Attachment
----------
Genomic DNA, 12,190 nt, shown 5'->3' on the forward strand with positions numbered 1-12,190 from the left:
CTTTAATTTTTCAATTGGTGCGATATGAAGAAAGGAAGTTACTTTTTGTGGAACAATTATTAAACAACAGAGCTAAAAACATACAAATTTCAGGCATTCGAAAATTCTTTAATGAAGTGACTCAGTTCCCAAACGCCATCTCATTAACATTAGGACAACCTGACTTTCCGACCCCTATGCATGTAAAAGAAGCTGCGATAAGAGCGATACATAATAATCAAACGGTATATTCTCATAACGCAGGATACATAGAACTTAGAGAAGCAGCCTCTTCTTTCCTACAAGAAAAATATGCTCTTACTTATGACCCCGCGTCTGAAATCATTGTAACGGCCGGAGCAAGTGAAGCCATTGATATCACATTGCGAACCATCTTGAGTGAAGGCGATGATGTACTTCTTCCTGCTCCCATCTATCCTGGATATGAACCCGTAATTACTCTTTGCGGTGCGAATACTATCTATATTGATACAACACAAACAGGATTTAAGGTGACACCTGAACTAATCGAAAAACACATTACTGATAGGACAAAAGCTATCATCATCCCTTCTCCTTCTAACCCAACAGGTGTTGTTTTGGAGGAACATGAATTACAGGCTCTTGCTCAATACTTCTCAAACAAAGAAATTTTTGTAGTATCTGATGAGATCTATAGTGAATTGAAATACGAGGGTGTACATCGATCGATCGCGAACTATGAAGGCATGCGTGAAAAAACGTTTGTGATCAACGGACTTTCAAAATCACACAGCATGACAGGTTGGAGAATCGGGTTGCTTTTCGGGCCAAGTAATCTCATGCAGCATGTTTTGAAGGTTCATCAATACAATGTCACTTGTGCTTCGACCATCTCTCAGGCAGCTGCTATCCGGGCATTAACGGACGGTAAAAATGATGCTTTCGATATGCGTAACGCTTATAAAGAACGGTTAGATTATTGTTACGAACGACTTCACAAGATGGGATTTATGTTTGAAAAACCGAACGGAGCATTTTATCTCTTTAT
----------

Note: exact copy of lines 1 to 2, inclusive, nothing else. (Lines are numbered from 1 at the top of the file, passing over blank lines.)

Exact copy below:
Genomic DNA, 12,190 nt, shown 5'->3' on the forward strand with positions numbered 1-12,190 from the left:
CTTTAATTTTTCAATTGGTGCGATATGAAGAAAGGAAGTTACTTTTTGTGGAACAATTATTAAACAACAGAGCTAAAAACATACAAATTTCAGGCATTCGAAAATTCTTTAATGAAGTGACTCAGTTCCCAAACGCCATCTCATTAACATTAGGACAACCTGACTTTCCGACCCCTATGCATGTAAAAGAAGCTGCGATAAGAGCGATACATAATAATCAAACGGTATATTCTCATAACGCAGGATACATAGAACTTAGAGAAGCAGCCTCTTCTTTCCTACAAGAAAAATATGCTCTTACTTATGACCCCGCGTCTGAAATCATTGTAACGGCCGGAGCAAGTGAAGCCATTGATATCACATTGCGAACCATCTTGAGTGAAGGCGATGATGTACTTCTTCCTGCTCCCATCTATCCTGGATATGAACCCGTAATTACTCTTTGCGGTGCGAATACTATCTATATTGATACAACACAAACAGGATTTAAGGTGACACCTGAACTAATCGAAAAACACATTACTGATAGGACAAAAGCTATCATCATCCCTTCTCCTTCTAACCCAACAGGTGTTGTTTTGGAGGAACATGAATTACAGGCTCTTGCTCAATACTTCTCAAACAAAGAAATTTTTGTAGTATCTGATGAGATCTATAGTGAATTGAAATACGAGGGTGTACATCGATCGATCGCGAACTATGAAGGCATGCGTGAAAAAACGTTTGTGATCAACGGACTTTCAAAATCACACAGCATGACAGGTTGGAGAATCGGGTTGCTTTTCGGGCCAAGTAATCTCATGCAGCATGTTTTGAAGGTTCATCAATACAATGTCACTTGTGCTTCGACCATCTCTCAGGCAGCTGCTATCCGGGCATTAACGGACGGTAAAAATGATGCTTTCGATATGCGTAACGCTTATAAAGAACGGTTAGATTATTGTTACGAACGACTTCACAAGATGGGATTTATGTTTGAAAAACCGAACGGAGCATTTTATCTCTTTAT